There is of course a delay start, and the timer can be set to keep warm or turn off after completion. As a safety feature, the oven switches off after 12 hours, but there is also a continuous bake override.
For cooking parameters, bread proofing is only done at 100°F (38°C). The broiler power rating is 3 400 W, which matches the price point. There is HI / LO broil at 400°F (205°C) and 550°F (288°C). If you hold the broil button down for 6 sec, you can change from °F to °C.
The oven gets good results and most people are happy for that. Also, the fan runs a lot quieter than previous Frigidaire wall ovens. As mentioned, the microwave is nothing special, and some think it’s a bit small.
One issue that has come up with this oven is the control panel. Sometimes it’s not the most responsive on all ovens, and is the top reason for call outs. Customer service via telephone can take a long time, but people find online communication is more responsive.
Always check with your seller whether a trim kit is included, especially if you are retro-fitting from a previous 30 inch cut out. It’s also worth asking the seller if they do the installation as well.Check Latest Price on Amazon
2. GE Profile PTS9200SNSS 30"" Built-In Twin Flex Convection Wall Oven — Best Small Double Wall Oven
Profile is a higher spec brand of GE, and this is a fairly recent release. This ‘Twin Flex’ is actually a conveniently-sized double oven. It’s an ideal set up for everyday needs, and the larger oven has true convection.
1 rack and 2 rack oven
True convection lower oven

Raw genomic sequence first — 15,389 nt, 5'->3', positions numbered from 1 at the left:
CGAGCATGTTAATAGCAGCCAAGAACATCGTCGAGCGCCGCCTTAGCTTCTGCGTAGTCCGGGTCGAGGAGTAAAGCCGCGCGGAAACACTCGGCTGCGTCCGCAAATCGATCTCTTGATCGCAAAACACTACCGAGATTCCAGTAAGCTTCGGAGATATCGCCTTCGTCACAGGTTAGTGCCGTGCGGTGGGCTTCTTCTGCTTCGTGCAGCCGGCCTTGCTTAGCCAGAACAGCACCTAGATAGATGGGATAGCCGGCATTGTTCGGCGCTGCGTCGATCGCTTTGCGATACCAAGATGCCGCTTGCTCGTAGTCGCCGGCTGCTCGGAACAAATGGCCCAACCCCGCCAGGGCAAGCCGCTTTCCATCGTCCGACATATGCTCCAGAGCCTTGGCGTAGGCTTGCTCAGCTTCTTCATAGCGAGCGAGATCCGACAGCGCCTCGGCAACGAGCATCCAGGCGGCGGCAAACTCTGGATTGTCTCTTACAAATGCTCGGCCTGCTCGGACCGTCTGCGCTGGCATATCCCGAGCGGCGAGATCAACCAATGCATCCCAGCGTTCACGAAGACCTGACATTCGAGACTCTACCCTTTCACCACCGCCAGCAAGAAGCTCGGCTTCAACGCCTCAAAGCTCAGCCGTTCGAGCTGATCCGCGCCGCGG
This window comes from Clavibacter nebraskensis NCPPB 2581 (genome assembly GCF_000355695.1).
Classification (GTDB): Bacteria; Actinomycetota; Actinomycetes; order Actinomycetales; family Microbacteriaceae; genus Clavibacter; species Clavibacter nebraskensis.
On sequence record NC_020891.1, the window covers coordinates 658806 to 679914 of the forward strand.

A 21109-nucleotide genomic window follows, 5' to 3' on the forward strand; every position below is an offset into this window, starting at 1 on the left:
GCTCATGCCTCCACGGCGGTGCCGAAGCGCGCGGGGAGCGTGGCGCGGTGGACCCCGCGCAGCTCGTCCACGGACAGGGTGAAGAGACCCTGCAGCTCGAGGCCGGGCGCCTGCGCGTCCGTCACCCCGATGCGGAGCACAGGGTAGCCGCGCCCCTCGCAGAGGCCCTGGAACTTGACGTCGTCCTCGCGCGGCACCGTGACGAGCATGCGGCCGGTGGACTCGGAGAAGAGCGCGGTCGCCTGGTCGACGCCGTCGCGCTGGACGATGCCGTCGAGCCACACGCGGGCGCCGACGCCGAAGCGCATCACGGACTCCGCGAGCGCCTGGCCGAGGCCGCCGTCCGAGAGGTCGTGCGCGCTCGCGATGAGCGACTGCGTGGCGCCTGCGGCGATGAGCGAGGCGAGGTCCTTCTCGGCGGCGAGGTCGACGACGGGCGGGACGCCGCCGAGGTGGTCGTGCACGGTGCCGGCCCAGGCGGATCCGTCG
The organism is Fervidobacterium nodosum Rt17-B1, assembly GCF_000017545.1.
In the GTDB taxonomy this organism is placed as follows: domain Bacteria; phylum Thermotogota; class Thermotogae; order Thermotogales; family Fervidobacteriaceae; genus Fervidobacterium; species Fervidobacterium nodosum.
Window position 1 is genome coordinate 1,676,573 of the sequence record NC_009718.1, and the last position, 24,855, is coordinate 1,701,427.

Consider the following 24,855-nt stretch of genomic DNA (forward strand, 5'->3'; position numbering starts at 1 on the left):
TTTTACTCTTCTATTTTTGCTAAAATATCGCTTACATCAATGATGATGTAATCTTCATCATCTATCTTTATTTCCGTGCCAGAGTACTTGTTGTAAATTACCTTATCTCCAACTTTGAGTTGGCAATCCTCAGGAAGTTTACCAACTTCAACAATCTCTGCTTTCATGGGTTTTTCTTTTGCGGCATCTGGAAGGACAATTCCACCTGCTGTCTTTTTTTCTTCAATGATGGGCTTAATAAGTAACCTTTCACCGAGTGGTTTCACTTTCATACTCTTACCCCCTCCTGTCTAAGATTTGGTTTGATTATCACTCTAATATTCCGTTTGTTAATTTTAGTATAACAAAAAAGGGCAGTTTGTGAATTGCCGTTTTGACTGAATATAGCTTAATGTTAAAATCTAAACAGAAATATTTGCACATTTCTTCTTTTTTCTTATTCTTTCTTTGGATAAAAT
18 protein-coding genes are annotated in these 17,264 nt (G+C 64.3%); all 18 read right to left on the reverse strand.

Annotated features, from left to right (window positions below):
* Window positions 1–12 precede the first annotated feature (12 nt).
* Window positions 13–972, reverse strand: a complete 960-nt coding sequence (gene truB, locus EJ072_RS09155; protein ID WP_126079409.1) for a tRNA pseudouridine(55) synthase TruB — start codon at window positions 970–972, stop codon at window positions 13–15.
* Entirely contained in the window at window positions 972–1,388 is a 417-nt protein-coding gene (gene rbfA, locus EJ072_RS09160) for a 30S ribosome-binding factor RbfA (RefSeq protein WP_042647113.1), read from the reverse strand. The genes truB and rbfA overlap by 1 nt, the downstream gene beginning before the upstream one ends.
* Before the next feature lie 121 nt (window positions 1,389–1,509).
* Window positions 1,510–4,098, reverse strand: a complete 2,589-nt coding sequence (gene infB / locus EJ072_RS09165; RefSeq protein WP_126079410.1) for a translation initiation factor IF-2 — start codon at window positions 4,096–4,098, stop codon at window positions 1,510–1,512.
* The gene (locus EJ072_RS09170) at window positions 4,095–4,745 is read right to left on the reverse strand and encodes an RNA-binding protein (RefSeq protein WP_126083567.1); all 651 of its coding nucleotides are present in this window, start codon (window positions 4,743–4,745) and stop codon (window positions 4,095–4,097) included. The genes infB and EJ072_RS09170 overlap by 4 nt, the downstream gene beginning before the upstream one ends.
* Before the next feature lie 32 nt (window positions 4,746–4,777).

Pizza mode upper oven
Slow cooking lower oven
Scan to cook
Timer not flexible
Broilers not the best
Racks somewhat stiff
What the Ovens Can Do
Most people these days appreciate speed, convenience, and adaptability. For this reason, combo microwave wall ovens are popular. These conveniently-sized double ovens, however, are a top choice for healthier home cooking.
The total capacity is 5.0 cu.ft. The upper 2.2 cu.ft. oven is a good size of small bakes, casseroles, pizzas, and reheats. Both ovens have a broiler, and the lower one is slightly more powerful. The lower 2.8 cu.ft. oven can take a 20-22 pound bird.
For cooking features, both ovens do HI / LO broil, and you can do closed door broiling. Slow cooking, in the lower oven, is also HI / LO. HI runs from 3 to 8 hours, and low from 3 to 12 hours.
A couple of nice extras are lights in both ovens, operational volume control, and lights-off for the LCD Screen. The timer, however, cannot be adjusted while cooking and there is no add-a-minute function. After cooking, the oven can go to auto off or keep warm.